It can be hard, when you’re out of a day job and the only “people” you speak to throughout your day are small and furry . . . it can be hard to feel like you’re accomplishing anything. Especially with a novel; especially with a novel that’s Mostly-Written. Everything is now fine-tuning, but it’s an odd fine-tuning: poke it in one place and another place suddenly pops out of whack; change a phrase and a whole chapter suddenly becomes disjointed. And meanwhile there are All The Other Things you were going to do with this little window of unemployment, and the days just keep sliding past.
It all makes me want to take a nap. Or, barring that (because let’s face it, the nap will not help productivity issues), it makes me want to find some kind of higher ground to see where the heck I am, where the **** I might be heading, and what are my chances of finishing a piece of writing ever again ever ever ever.
(A friend of mine has floated the idea that in my newfound freedom, and the pressures I’ve put on myself about using this time to the utmost, my inner censor might have taken the opportunity to break out of her cage. This may well be possible.)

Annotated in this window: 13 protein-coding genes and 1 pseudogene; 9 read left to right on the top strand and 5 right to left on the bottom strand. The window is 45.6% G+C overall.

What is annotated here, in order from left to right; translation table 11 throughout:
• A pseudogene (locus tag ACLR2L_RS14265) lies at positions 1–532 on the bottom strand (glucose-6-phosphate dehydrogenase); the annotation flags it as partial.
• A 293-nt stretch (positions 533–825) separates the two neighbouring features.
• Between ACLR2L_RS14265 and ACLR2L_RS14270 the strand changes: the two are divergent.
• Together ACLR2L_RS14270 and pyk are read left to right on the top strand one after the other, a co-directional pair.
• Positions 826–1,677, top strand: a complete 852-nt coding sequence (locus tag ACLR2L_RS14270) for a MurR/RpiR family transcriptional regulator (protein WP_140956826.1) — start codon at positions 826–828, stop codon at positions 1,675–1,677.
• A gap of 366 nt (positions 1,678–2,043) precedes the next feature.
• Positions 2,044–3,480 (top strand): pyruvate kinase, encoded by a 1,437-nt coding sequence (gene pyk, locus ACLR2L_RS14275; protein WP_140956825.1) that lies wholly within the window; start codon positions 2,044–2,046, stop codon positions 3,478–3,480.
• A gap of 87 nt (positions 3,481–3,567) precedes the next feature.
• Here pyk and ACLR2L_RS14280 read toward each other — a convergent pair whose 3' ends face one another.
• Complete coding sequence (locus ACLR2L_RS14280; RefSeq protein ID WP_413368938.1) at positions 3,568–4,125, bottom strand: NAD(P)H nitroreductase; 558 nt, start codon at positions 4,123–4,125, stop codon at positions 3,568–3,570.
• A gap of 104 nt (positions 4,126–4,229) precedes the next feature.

This week was a good reminder to let go of all that. Let go of the view from above, let go of the need to finish and submit and publish:
–”Littoral Drift” had to be bumped from Lackington’s issue 4 for copyright reasons: let’s just say that it involves a character quoting an old poem, but Not Quite Old Enough, and we are right on the cusp of public domain freedom. So it’s bumped now to issue 6, with fingers and toes crossed that we’ll have everything sorted by then. This story is dear to me; it was also a hard one to place, being neither fish nor fowl, and quite frankly if it doesn’t work out with Lackington’s it will have to be put aside for now.
–I have word, finally, that there is a good chance of another story getting picked up . . . and published in May. Which was great news until the inner censor helpfully pointed out that if this happens it will be eighteen months from writing to publication, and how many other stories have I written since then? Which I am trying to turn into the more positive reminder that a) publication takes time and b) obsessing about publication is pointless; it’s the work that matters.
And some writing has happened in these last few weeks. Two flash-y length things got written and the first two chapters of Talassio are now pristine. Plus the conlang is shaping up beautifully, research is happening, and yes, even a few things got done around the house. If I could only feel a bit more in control of my time, a bit more energetic about it all, life would be smashing. Must work on that.